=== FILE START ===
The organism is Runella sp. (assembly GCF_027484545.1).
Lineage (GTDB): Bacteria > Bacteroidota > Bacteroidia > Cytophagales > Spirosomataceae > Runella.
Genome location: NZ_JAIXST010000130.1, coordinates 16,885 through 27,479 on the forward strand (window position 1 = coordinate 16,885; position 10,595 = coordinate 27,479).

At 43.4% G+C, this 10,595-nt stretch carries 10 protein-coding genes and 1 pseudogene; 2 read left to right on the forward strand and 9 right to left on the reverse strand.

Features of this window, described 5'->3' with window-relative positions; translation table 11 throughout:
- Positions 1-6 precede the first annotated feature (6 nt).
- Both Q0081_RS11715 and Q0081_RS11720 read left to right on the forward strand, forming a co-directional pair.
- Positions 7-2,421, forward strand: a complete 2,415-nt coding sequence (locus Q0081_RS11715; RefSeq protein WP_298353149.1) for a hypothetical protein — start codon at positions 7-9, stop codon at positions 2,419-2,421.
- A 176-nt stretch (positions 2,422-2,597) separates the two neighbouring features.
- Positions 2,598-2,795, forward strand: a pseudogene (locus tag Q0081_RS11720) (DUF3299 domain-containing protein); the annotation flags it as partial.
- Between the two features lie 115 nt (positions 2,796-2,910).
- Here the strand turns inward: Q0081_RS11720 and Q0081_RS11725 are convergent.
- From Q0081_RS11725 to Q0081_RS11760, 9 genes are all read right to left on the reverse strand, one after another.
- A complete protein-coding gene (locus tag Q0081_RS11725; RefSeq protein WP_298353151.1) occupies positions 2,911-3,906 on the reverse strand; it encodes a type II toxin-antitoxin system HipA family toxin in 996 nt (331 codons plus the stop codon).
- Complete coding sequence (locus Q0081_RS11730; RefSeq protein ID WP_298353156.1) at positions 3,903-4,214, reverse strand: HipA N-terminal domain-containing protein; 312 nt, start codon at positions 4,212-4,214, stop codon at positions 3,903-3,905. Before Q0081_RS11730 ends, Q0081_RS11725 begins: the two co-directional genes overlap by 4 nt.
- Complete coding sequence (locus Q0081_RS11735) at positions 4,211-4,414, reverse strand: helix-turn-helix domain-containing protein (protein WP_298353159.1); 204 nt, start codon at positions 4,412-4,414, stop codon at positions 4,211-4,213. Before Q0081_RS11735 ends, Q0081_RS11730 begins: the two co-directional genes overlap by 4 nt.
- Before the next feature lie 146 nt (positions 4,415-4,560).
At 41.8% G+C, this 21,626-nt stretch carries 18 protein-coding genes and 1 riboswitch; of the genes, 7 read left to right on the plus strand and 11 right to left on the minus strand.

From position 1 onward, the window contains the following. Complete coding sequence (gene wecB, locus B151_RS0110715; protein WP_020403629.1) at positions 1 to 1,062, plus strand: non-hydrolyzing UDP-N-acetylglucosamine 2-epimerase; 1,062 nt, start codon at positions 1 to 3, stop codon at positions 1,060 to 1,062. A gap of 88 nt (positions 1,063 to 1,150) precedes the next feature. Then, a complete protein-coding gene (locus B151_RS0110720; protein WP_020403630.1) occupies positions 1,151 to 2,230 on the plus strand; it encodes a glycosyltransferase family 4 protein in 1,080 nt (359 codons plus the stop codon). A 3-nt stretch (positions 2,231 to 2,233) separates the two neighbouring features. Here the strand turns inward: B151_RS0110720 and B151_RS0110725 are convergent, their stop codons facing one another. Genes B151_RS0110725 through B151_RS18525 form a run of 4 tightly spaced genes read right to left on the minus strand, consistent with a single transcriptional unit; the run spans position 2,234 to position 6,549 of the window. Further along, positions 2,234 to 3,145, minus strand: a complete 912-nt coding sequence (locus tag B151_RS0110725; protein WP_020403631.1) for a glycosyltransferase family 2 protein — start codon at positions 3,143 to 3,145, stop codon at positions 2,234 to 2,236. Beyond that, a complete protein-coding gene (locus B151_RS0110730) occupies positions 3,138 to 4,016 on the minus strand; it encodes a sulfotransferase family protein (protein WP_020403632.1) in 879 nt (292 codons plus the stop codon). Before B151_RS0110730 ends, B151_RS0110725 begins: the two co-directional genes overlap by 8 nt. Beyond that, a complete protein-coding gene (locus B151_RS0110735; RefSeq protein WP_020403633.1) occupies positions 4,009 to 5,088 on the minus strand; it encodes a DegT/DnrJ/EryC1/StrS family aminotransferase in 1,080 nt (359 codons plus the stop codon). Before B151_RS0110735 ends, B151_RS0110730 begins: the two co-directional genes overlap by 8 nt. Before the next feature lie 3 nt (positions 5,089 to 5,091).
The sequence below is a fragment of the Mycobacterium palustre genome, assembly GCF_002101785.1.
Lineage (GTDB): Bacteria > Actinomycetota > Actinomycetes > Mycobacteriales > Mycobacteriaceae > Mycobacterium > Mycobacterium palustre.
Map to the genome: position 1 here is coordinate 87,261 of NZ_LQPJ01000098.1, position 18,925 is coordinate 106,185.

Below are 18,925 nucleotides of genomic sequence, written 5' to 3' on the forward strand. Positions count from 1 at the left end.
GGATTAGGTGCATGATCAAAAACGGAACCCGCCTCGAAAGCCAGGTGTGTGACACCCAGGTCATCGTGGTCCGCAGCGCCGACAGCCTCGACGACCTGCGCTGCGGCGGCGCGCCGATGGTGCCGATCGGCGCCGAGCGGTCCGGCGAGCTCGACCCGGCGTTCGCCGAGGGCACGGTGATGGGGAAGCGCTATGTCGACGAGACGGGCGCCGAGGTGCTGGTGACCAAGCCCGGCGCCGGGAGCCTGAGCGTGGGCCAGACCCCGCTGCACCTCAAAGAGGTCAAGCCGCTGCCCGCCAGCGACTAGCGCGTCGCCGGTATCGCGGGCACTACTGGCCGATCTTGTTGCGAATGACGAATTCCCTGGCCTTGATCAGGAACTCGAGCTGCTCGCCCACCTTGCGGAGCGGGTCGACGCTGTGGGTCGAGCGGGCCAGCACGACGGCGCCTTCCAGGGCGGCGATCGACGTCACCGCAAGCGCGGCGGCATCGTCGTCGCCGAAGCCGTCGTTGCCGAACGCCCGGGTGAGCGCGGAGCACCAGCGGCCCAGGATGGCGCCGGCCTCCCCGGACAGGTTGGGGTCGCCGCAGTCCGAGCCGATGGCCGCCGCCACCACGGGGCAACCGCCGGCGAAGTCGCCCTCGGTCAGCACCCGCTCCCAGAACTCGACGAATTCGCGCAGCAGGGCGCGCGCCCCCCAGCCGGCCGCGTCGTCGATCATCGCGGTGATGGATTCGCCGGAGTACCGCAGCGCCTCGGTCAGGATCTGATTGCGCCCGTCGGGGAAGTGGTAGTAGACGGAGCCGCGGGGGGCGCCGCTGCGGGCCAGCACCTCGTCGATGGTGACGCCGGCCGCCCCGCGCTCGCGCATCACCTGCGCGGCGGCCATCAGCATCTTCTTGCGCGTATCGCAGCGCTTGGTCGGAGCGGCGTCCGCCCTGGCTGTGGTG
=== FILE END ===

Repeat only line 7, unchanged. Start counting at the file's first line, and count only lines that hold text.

- Both Q0081_RS11715 and Q0081_RS11720 read left to right on the forward strand, forming a co-directional pair.